Queen’s Exec MBA Students Report Widespread Cutbacks in the Workplace

Posted on July 7, 2009

But expert advises that cutbacks can actually be a catalyst for “lean innovation”

KINGSTON, ON, – A survey of over 200 working managers and executives reveals that many employers are cutting back in response to the current economic climate. Almost three quarters (72 per cent) of the participants who are completing their Executive MBA at Queen’s School of Business in boardroom learning teams across Canada indicated that their organizations are spending less than they were two years ago.

However, an expert in operations and technology at Queen’s School of Business doesn’t feel that these widespread cutbacks necessitate a slowdown in innovation, if they are treated as inspiration for positive change.

“The scarce resources and short-term focus that often come with a tough economy are not barriers to innovation if executives choose the right ‘less’ and focus resources on improving skill sets for employees and enhancing the core value offerings to their customers,” said Barry Cross, Lecturer in Operations Management and Technology at Queen’s School of Business. “Innovative companies are finding ways to maintain that spirit of creativity, and establish some type of balance with efficiency in their day-to-day operations.”

Professor Cross sites the video rental company Zip.ca as an example of “lean innovation.” “Zip.ca has eliminated the in-store customer experience and enhanced the model to create new value elsewhere. Unlike traditional rental stores, they have no costly real estate, but have a substantial, centralized video inventory.  They also have adopted the Internet subscription model, where your personalized selections are delivered by mail.”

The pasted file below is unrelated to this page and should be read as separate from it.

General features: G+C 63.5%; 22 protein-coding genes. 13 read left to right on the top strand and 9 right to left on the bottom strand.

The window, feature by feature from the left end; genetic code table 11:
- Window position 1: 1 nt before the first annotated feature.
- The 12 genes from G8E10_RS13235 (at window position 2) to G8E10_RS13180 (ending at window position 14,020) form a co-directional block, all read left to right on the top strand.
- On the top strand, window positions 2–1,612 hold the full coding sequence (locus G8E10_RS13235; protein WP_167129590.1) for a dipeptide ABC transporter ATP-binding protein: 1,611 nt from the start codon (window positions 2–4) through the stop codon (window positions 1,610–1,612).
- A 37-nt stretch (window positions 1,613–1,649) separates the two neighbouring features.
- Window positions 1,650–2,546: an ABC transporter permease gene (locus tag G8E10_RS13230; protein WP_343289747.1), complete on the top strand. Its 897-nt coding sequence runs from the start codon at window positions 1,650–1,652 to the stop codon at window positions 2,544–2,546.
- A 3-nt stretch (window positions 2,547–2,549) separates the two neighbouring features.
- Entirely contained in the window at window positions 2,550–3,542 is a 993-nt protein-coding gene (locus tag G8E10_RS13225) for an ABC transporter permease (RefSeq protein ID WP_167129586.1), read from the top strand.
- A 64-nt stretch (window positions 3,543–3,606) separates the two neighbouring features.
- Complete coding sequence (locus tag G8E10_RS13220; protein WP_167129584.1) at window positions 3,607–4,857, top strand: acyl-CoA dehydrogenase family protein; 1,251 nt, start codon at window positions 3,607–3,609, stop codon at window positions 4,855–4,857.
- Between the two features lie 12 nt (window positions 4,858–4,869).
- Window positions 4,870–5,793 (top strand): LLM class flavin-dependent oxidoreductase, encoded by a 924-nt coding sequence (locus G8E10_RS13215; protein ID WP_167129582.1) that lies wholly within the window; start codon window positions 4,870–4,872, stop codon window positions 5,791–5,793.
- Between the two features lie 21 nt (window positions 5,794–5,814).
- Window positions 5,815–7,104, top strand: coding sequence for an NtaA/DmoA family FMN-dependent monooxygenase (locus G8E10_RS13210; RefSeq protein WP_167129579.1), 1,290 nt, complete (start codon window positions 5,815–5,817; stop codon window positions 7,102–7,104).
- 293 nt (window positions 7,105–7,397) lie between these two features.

The same size, but better
While there has been employee attrition in all industries, the Queen’s Executive MBA respondents said that cost containment isn’t coming primarily in the form of staffing cuts. In fact, six in ten (62 per cent) believe the size of their organization’s workforce is likely to stay the same or even increase in the next six months. Additionally, almost three quarters (73 per cent) of those surveyed express little or no concern over their own job security over the next six months.

“If you look at your workforce performance and capabilities in a bell curve, consider what you can do with the group on the lower left of the curve,” said Cross. “Could you coach or provide additional training to help them reach a higher level of performance, or failing that, replace them with some of the all-stars currently in the job market? Take the opportunity of the slower business climate to shift the overall performance curve of your operation to the right.”

The road ahead
The Queen’s MBA survey also reveals optimism on future management of organizations and recovery:

o 65 per cent of respondents at Queen’s think the financial downturn “will” cause a long-term, fundamental change in how Canadian companies are managed, and 79 per cent believe it “should.”
o 85 per cent see light at the end of the tunnel and believe we will see economic recovery in the next two years.

The research was conducted between May 22nd and May 31st with 239 members of the EMBA and AMBA classes at Queen’s School of Business located in Toronto, Ottawa, Montreal, Vancouver, Calgary and Edmonton. Survey participants responded to questions via the One Touch technology currently used in the program to allow students to be polled on-demand, communicate with the instructor and “electronically raise their hand.”

About Queen’s School of Business:
Queen’s School of Business (business.queensu.ca) is one of the world’s premier business schools — renowned for exceptional programs, outstanding faculty and research, and the quality of its graduates. Canadian executives regard Queen’s as Canada’s most innovative business school, offering students academic excellence and a superior overall experience. Queen’s School of Business — where Canada’s first Commerce program was launched in 1919 — is located at Queen’s University in Kingston, Ontario. The School also delivers programs at locations across Canada, as well in the U.S. and the United Arab Emirates.
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Amy Davidson/Lisa Mills
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